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Victory: Concerned Citizens and Environmental Groups Stop Oil Train in Its Tracks

Energy
An oil train moves through California's Central Valley. In 2009, 10,000 tank cars transported crude oil in the entire U.S. This one terminal alone proposed bringing in 73,000 cars a year. Elizabeth Forsyth / Earthjustice

A coalition of concerned citizens, environmental groups, and health and safety advocates successfully challenged the approval of a massive refinery and rail project that will further harm air quality in the San Joaquin Valley and subject residents in several states to the catastrophic risks of a derailment involving scores of tanker cars filled with explosive Bakken crude oil.

The Alon Bakersfield Refinery Crude Flexibility Project, approved by the Kern County Board of Supervisors, would have enabled the refinery to unload crude from more than 200 tanker train cars per day, allowing it to import up to 63.1 million barrels of crude oil per year. A lawsuit filed by Earthjustice on behalf of the Association of Irritated Residents, Center for Biological Diversity and Sierra Club claimed that Kern County's certification of an environmental impact report (EIR) failed to meet its legal duty to fully assess the project's risks and disclose them to the public. The court agreed.


Bakken crude emits high levels of volatile organic compound emissions that lead to ozone pollution, which in turn causes respiratory illnesses such as asthma. Already one in six children in the Valley will be diagnosed with asthma before age 18.

The crude oil being transported to the Alon Bakersfield Refinery from the Bakken formation in North Dakota poses a higher risk of explosion in the event of a rail accident than heavier crudes. Kern County's EIR underestimated the likelihood of release of hazardous materials by rail accident by fivefold. It also wrongly ignored the air pollution from rail transportation. The county's EIR was set aside requiring a new one to be drafted and certified.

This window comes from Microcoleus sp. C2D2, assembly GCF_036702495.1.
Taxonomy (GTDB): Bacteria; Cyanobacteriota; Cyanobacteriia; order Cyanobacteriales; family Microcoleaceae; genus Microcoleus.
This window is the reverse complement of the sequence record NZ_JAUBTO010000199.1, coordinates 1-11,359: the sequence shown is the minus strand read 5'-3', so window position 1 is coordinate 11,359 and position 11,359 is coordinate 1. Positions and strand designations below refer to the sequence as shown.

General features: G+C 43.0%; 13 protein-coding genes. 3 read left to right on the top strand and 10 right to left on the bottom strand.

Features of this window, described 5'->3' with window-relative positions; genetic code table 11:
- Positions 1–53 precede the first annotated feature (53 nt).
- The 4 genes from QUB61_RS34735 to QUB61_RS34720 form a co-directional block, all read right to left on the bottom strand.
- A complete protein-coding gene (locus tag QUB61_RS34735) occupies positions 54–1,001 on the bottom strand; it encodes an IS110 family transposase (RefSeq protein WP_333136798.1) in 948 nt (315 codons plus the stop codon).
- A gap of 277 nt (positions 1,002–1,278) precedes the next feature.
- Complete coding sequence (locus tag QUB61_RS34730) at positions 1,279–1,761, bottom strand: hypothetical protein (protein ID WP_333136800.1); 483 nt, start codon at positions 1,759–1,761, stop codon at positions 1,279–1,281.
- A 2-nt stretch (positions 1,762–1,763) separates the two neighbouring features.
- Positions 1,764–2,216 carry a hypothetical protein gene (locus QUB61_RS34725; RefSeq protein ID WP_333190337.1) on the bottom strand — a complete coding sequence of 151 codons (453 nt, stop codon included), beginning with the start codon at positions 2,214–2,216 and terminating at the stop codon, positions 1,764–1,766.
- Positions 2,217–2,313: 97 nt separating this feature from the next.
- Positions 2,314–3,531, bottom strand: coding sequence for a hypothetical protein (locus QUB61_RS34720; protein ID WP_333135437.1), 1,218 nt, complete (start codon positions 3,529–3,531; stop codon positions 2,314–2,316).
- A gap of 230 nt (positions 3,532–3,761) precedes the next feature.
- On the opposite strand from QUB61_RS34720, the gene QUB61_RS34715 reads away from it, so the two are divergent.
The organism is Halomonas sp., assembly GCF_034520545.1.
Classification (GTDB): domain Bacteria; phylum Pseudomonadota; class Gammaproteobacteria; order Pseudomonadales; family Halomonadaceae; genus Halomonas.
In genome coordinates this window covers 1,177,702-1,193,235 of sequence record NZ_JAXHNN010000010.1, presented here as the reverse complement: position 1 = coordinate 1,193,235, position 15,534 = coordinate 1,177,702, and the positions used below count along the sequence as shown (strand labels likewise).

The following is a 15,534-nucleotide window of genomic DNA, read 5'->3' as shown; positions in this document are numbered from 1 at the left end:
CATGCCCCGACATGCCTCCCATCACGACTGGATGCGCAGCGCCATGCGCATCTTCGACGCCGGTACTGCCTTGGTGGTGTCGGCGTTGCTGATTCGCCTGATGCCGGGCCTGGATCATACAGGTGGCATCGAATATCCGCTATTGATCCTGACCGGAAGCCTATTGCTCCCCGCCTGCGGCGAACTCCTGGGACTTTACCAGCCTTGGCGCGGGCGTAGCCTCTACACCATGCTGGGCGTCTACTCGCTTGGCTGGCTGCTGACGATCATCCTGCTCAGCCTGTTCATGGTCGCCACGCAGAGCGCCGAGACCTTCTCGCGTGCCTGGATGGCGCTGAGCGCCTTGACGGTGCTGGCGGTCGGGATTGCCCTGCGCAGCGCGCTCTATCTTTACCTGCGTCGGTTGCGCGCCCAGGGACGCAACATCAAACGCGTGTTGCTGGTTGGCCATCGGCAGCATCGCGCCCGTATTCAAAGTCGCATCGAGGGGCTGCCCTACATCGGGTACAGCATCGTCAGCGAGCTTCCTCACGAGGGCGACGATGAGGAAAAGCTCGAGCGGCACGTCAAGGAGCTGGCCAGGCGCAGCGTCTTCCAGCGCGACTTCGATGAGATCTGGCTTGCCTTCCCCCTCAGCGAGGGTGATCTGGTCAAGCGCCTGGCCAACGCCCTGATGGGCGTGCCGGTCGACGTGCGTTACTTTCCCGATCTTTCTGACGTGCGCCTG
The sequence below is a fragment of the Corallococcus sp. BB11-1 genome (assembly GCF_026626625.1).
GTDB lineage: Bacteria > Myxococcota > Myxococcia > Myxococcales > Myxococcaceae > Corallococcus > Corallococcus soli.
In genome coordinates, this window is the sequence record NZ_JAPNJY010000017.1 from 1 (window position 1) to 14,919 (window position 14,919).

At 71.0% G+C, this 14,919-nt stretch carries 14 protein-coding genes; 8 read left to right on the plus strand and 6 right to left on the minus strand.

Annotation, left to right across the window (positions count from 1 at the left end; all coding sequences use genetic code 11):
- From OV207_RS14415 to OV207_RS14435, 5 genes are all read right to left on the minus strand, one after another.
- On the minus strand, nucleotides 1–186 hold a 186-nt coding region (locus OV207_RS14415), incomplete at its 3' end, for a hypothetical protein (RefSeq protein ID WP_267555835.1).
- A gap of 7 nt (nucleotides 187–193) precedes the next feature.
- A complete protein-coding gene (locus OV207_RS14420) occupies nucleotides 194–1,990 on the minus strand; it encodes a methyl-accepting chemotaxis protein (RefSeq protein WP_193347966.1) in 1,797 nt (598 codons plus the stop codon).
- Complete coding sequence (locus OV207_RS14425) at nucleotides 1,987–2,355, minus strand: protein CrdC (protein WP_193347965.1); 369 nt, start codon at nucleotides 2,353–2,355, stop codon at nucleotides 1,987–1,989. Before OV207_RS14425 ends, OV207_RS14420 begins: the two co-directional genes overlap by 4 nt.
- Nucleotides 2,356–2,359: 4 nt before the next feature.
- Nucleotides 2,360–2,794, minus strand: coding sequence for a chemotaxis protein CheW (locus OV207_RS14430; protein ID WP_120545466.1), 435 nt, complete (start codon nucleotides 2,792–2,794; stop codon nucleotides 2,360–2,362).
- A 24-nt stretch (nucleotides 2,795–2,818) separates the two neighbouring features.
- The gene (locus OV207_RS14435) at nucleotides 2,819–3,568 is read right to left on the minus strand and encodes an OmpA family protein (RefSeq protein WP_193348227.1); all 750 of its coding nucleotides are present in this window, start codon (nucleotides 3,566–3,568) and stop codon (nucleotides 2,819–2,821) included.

"We have the worst air quality in the nation," Tom Franz, president of the Association of Irritated Residents, said. "It is not fair for Alon to go through a permit process that did not reveal all of the impacts related to the transportation of crude oil by rail into Kern County."

"Kern County already boasts some of the worst air quality in the nation. This proposal would have only made it worse," said Earthjustice Attorney Elizabeth Forsyth. "The People of Kern County deserve better than to have their air further degraded, and to be placed at greater risk of danger and tragedy due to an accident from a dangerous method of crude oil transportation."

"We're glad the court saw through the county's attempt to minimize the incredible risks this crude-by-rail terminal poses to nearby communities, from explosions to hazardous chemical spills," said Maya Golden-Krasner, a senior attorney with the Center for Biological Diversity.

In 2013, a derailment and subsequent explosion of a train carrying Bakken crude oil in Lac Megantic, Quebec, destroyed much of downtown and killed 47 people.

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